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With 614,000bpd June Underperformance, Nigeria’s Oil Losses Exceed $2bn

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Out of the 1.772 million barrels per day crude oil allocated to the country by the Organisation of Petroleum Exporting Countries (OPEC) in June, Nigeria was only able to produce 1.158 million bpd, the latest Monthly Oil Market Report (MOMR) by the organisation has indicated.

 

At a conservative average price of $110 per barrel for the month, a THISDAY analysis showed that Nigeria’s daily underperformance pegged against the OPEC quota yielded a whopping 614,000 bpd and 19.034 million barrels’ deficit for the month.

 

A further breakdown revealed that valued against the daily oil price for the period, Nigeria may have lost as much as $2,093,740,000 due to its inability to, for months, increase the country’s production level.

 

For a country with huge foreign exchange shortages, if the loss had been plugged it would have for a start helped cash-strapped federating units (states and local governments) embark on major projects.

 

The Nigerian National Petroleum Company Limited (NNPC) has not been able to contribute a kobo to the federation account this year.

 

Although, month-on-month, the country’s oil production increased by about 134,000 barrels per day, from 1.02 million bpd recorded in May 2022, to the new figure of 1.158 million bpd, according to data by the government, OPEC’s figures showed that it was far from the projection for the period. It was also markedly lower than the production for April, which stood at 1.219 million bpd.

 

It also almost aligned with data for June released by the Nigerian Upstream Petroleum Regulatory Commission (NUPRC) which stated that the country produced more than 133,000 bpd, representing a 0.13 percent increase from the May 2022 output.

 

But despite the huge gap between expected and actual production, the Minister of State, Petroleum, Mr Timipre Sylva, had recently said the gap will be filled by August.

 

Sylva’s comment came almost a year after similar assurances by the minister and the Group Managing Director of the Nigerian National Petroleum Company (NNPC), Mallam Mele Kyari, that the country will drill enough oil to cover for the deficit by December 2021.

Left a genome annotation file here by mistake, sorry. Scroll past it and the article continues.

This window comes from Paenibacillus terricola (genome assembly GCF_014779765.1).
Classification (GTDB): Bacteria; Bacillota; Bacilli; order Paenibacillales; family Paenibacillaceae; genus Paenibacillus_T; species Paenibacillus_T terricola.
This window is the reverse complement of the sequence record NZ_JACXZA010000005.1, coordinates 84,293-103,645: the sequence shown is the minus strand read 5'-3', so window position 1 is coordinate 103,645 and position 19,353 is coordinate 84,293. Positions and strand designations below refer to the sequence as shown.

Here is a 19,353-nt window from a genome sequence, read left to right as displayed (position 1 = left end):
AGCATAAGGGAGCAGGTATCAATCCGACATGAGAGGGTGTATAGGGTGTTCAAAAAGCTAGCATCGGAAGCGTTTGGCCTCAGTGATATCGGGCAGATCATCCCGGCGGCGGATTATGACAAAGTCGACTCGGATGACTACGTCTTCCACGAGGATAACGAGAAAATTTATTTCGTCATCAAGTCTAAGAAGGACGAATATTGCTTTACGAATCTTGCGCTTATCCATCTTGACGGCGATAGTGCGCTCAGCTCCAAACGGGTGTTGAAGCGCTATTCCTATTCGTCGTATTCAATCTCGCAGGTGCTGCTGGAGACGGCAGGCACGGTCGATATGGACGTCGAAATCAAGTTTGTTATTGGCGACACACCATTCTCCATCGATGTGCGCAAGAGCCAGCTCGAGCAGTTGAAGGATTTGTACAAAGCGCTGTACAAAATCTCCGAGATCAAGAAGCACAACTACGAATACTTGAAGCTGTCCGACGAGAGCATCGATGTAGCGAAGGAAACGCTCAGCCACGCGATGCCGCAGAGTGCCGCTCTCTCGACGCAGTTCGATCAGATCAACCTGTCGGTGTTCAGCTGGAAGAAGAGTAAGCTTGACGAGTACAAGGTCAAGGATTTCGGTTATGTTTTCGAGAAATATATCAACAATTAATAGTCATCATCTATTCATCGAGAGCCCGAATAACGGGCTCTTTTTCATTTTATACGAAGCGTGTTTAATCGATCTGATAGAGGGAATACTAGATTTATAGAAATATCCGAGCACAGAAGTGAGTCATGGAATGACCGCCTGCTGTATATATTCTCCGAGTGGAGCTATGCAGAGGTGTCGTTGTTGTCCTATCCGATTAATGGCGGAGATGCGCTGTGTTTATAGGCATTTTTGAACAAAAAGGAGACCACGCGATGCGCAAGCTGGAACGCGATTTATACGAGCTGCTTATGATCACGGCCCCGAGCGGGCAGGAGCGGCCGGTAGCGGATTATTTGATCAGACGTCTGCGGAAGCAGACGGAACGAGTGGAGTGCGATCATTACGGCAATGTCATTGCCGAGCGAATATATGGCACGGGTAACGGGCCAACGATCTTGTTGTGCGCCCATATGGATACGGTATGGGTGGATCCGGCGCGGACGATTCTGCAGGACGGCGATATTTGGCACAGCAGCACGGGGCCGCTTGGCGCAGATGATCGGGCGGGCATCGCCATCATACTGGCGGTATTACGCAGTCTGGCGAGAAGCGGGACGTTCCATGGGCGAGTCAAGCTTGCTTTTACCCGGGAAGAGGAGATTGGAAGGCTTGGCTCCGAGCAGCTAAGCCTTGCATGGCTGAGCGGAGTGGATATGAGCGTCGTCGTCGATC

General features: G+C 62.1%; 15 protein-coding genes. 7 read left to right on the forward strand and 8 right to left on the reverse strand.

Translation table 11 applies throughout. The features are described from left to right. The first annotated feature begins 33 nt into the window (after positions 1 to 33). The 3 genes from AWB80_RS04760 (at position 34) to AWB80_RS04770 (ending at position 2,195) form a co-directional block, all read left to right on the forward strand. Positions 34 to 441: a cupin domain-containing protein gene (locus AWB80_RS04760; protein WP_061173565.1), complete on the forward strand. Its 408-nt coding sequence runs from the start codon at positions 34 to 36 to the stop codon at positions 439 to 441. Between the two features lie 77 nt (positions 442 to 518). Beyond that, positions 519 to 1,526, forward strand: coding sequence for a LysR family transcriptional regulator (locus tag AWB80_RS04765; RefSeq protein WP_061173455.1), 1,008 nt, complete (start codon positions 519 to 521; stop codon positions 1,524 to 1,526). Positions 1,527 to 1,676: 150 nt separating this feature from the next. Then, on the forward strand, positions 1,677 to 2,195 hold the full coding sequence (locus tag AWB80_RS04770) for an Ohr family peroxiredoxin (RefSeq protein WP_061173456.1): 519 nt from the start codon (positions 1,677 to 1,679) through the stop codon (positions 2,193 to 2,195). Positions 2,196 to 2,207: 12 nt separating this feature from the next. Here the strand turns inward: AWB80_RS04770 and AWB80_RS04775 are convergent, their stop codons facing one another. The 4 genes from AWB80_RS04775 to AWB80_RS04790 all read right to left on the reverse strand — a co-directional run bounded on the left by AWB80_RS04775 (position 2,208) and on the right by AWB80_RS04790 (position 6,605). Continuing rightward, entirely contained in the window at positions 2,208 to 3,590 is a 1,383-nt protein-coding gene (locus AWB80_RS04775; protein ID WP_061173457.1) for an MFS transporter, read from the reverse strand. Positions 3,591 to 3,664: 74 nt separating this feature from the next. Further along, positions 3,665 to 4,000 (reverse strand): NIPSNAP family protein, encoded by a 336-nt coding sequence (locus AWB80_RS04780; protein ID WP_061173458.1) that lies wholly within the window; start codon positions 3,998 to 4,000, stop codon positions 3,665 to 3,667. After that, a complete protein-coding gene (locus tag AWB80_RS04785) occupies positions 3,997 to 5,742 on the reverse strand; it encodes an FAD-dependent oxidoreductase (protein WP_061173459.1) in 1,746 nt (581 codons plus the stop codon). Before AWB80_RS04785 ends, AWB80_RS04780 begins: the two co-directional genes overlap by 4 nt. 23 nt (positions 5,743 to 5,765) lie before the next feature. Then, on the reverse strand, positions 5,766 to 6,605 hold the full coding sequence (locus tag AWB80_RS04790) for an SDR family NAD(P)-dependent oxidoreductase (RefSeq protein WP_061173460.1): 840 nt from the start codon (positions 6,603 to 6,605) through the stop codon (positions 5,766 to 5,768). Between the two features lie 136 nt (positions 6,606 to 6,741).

“For us in Nigeria, we are at a low point. We are not able to meet our OPEC quota. We have given ourselves just about a month to ensure that we can … we believe that by August we would see some improvement in security,” Sylva said in an interview.

 

But the aspiration expressed by the minister remained very ambitious as Nigeria’s production increases remain very uninspiring, slipping to a record low of 1.024 million bpd production in May.

 

The gap is expected to continue to grow since there appears to be no short term solution to the problem and Nigeria’s OPEC quota has even increased to 1.826 million bpd for the month of August.

 

Identifying massive theft as one of the reasons for its inability to meet its quota, the federal government had months ago, deployed heavy military presence in the Niger Delta to curb the menace. But even that move has not helped much.

 

However, it would appear that there’s no shortcut to nipping the prolonged underperformance in the bud, with dipping investment, multiple divestments, operational difficulties and oil theft having been identified as issues bedeviling the sector.

 

In addition, the country is currently experiencing petrol scarcity due to its inability to refine its fuels in-country, posing a huge blow to the local currency and the economy by extension.

 

On the economy, the OPEC report stated that despite the improvement in fossil fuel prices, the short-term economic outlook for Nigeria was clouded by high inflation, which it said had reduced private sector optimism and weakened consumer spending.

 

“In May 2022, the composite CPI rose to 17.7 per cent y-o-y from 16.8 per cent y-o-y in the prior month.

 

“In response to the elevated inflationary pressures, the Central Bank of Nigeria (CBN) raised its policy rate by 150 bps to 13 per cent, bringing borrowing costs to the highest since April of 2020.

 

“It was the biggest rate hike since July of 2016 amid concerns that persistent inflationary pressures could weigh on the country’s fragile recovery…pointing to the weakest improvement in business conditions in Nigeria’s private sector since January of 2021.

 

“Overall, the above-average fossil fuel prices support a firmly positive outlook for the rest of the year, but concerns over soaring inflation would increase uncertainty next year,” the OPEC report stressed.

 

Tied to the country’s under-production, last week, the NUPRC Chief Executive, Mr Gbenga Komolafe, revealed that Nigeria lost $1 billion in revenue during the first quarter of this year due to crude oil theft, warning that the development was a threat to the economy of Africa’s top producer.

 

Komolafe noted that of the 141 million barrels of oil produced in the first quarter of 2022, only about 132 million barrels of oil were received at export terminals.

 

“This indicates that over 9 million barrels of oil were lost to crude oil theft … this amounts to a loss in government revenue of about $1 billion … in just one quarter,” Komolafe added.

Culled from THISDAY

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